Cake:

170g dark runny honey

150g unsalted butter

80g light muscovado or soft brown sugar

1 tbsp water

200g self-raising flour, sifted

1 tsp baking powder, sifted

3 medium eggs, beaten

Glaze:

1 tbsp dark runny honey

1 tbsp dark rum

60g icing sugar, sifted

Preheat the oven to 170C (fan oven)/ 180C (electric oven)/350F/ Gas mark 4. Grease and line a 20cm loaf tin. Melt the honey, butter, sugar and water in a small saucepan over a gentle heat. Remove and beat in the floor, baking powder and the eggs. Pour the mixture into the tin and bake for 35-40 minutes until the edges are shrinking away from the sides and a skewer comes out clean from the centre. Turn out on to a rack to cool.

Once the cake has cooled, combine the ingredients for the glaze. Smooth it over the top of the cake - some of it will run down the side and the top will show through just a thin coating of icing.

Dried Fruit Compote and Honey Syllabub, serves 6-8

This is incredibly boozy, a trifle really, so dust off that cut-glass bowl.

140g sponge fingers

Compote:

175g prunes

175g dried apricots

1 bottle dry white wine

50g golden caster sugar

Syllabub:

juice and zest of 1 lemon

4 tbsp brandy

2 tbsp sweet sherry

6 tbsp mild runny honey

425ml double cream

150ml sweet white wine

Place all the ingredients for the compote in a saucepan, bring to a simmer, cover and cook for 25 minutes. Cook uncovered until the juices are thick and syrupy. Leave to cool. Combine the lemon juice and zest, the brandy, sherry and honey in a bowl, stir until the honey dissolves and leave for two hours.

Combine the lemon-honey mixture with the cream in a large bowl and whip until it is the consistency of a pouring custard that leaves a trail. Now gradually whisk in the wine until you have a thick, fluffy syllabub.

Decant the fruit syrup into a shallow bowl. Cover the base of a straight- sided 20cm bowl with a third of the syllabub. Dip half the sponge fingers into the syrup so they yield between the fingers when gently pressed, without being totally sodden. Arrange on top of the syllabub, then scatter over half the fruit. Cover with clingfilm and chill for several hours, but not overnight - it's a trifle that needs to be eaten quite fresh. If you do want to leave it overnight, then you can leave out the wine and use a pint of cream, but it's a heavier trifle.

Salad of Roast Tomatoes, Egg and Olives, serves 6

If you add some grilled tuna to this, you have a salade Nicoise; some anchovies or bottarga are also good with it.

Salad:

10 plum tomatoes, halved lengthways

extra virgin olive oil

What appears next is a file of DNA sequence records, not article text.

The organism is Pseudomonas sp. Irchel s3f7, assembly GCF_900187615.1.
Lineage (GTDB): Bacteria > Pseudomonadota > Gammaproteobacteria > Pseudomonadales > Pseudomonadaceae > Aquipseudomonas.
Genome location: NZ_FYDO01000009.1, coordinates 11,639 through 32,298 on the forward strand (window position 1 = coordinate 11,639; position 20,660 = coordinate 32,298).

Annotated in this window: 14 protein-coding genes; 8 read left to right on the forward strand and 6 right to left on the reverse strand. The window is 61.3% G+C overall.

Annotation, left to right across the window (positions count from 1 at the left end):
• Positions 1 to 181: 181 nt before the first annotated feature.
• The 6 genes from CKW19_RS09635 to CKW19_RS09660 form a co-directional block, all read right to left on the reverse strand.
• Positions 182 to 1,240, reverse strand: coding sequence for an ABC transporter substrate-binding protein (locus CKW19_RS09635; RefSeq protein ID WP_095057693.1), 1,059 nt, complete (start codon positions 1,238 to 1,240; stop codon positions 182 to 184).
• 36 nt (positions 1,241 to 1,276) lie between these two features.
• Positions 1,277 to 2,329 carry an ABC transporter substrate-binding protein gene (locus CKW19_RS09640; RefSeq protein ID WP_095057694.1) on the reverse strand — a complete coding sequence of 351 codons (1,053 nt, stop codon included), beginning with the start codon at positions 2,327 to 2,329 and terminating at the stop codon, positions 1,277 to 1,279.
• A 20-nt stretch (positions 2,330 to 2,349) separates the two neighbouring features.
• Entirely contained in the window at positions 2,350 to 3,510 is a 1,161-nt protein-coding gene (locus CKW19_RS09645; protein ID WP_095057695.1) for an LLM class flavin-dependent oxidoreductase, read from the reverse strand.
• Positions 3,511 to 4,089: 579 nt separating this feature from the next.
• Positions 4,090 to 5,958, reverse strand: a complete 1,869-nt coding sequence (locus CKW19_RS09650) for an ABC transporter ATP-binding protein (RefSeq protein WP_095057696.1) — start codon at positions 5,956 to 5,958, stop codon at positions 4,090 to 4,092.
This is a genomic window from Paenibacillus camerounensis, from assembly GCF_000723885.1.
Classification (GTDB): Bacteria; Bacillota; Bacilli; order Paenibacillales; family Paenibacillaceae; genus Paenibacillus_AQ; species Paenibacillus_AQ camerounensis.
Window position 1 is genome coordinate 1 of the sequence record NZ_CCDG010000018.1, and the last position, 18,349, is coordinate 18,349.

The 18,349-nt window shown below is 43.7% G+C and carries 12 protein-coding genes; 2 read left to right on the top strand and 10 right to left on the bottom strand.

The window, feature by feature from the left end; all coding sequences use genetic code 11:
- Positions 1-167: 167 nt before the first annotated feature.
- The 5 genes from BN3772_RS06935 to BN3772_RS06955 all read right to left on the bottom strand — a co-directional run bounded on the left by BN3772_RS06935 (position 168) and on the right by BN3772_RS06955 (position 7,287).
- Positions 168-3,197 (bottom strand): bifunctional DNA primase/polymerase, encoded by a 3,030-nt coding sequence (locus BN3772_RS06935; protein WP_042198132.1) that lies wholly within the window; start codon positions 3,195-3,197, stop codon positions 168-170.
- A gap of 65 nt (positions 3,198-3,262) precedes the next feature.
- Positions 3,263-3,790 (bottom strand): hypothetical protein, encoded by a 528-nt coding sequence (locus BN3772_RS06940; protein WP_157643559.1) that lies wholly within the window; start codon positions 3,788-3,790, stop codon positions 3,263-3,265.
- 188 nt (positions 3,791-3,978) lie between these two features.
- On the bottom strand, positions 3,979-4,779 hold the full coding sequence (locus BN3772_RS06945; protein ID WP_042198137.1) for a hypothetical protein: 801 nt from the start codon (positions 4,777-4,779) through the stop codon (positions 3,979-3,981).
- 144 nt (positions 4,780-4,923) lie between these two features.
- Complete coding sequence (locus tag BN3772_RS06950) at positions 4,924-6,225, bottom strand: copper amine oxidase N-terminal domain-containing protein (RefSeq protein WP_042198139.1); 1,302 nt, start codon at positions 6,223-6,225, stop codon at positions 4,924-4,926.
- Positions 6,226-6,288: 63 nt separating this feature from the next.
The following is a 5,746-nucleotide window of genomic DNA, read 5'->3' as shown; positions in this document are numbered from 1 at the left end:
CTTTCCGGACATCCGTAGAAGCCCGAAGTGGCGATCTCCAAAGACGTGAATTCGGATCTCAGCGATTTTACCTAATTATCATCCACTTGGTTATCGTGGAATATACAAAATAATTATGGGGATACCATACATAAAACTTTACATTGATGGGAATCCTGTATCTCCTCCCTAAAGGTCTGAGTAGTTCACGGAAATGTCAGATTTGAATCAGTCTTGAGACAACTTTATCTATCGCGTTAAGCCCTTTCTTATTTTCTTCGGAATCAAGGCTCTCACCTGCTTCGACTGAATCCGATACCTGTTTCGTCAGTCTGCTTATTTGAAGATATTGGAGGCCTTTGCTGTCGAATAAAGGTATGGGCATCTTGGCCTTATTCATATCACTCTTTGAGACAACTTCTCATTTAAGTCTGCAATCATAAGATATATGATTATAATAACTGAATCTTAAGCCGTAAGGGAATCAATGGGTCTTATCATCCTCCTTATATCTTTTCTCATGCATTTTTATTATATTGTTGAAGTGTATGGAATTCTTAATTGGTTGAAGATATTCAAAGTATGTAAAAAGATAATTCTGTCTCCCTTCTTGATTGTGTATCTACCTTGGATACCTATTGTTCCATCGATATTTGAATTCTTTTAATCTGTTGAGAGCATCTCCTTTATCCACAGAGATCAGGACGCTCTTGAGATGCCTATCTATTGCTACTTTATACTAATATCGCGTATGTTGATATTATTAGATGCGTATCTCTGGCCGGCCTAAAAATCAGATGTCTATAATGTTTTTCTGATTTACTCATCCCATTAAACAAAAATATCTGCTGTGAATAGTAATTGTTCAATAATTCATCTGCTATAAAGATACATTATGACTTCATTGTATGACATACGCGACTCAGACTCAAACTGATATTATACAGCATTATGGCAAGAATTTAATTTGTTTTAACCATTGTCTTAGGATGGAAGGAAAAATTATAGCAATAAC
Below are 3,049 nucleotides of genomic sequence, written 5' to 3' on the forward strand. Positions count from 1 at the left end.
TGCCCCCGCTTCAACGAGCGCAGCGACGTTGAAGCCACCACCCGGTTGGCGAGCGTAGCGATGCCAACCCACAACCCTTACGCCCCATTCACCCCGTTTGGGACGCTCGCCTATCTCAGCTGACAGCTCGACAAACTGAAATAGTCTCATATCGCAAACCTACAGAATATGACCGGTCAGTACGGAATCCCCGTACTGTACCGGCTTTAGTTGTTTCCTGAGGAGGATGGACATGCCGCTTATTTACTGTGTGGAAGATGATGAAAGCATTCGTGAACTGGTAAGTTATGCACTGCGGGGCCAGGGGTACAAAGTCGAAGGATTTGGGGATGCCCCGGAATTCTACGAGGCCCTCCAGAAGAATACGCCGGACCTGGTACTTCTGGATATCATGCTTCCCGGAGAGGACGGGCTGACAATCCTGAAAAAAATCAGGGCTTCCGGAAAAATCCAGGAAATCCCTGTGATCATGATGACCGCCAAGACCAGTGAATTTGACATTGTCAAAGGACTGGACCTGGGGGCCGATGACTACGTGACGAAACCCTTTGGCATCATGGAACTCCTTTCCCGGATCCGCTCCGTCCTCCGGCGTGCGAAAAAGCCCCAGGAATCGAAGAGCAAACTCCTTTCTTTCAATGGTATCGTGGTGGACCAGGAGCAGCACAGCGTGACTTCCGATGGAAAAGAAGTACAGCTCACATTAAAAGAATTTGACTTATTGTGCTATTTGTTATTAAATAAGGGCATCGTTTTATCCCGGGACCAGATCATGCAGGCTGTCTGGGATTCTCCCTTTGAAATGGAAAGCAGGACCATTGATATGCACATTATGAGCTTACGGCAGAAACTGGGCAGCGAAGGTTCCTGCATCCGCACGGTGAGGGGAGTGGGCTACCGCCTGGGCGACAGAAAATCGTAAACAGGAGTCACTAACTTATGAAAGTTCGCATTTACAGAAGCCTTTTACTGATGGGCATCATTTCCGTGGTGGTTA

1 scant tbsp runny honey

sea salt, black pepper

6 large organic eggs

250g green beans, topped and tailed and cut in half

125g black olives, pitted

a handful of parsley sprigs

Croutons:

12 slices of French bread (ficelle)

Dressing:

1 tbsp balsamic vinegar

6 tbsp extra virgin olive oil

Heat the oven to 130C (fan oven)/ 140C (electric oven)/275F/Gas mark 1. Place the tomatoes cut-side up in a roasting dish, drizzle over some olive oil and the honey and season them. Roast for three hours, by which time they should be intensely flavoured and halfway to being dried. Remove and allow to cool.

In the meantime, boil the eggs for eight minutes, then cool in cold water, shell and halve them. Bring a pan of salted water to the boil, add the beans, bring back to the boil and simmer for four or five minutes until they are just tender, then drain and refresh them in cold water. Heat enough oil in a frying pan to shallow-fry the croutons and cook them on either side until they are the consistency of fried bread. Drain on kitchen paper. Make the dressing by whisking the balsamic vinegar with seasoning and adding the oil.

Assemble all the salad ingredients on a large plate or individual ones. Pour over the dressing and accompany with the croutons

The Hive, 53 Webb's Road, London SW11 (0171-924 6233); Fauchon honey is available from Selfridges, Oxford Street, London W1

Annie Bell and Patrice de Villiers have both been nominated for Glenfiddich Awards for their work together on these pages. Annie joins Simon Hopkinson on the shortlist for 1998 Newspaper Cookery Writer of the Year, while Patrice is nominated for the Visual Award. Anthony Rose is also shortlisted for Wine Writer of the Year, and Michael Jackson is nominated for Drink Writer of the Year.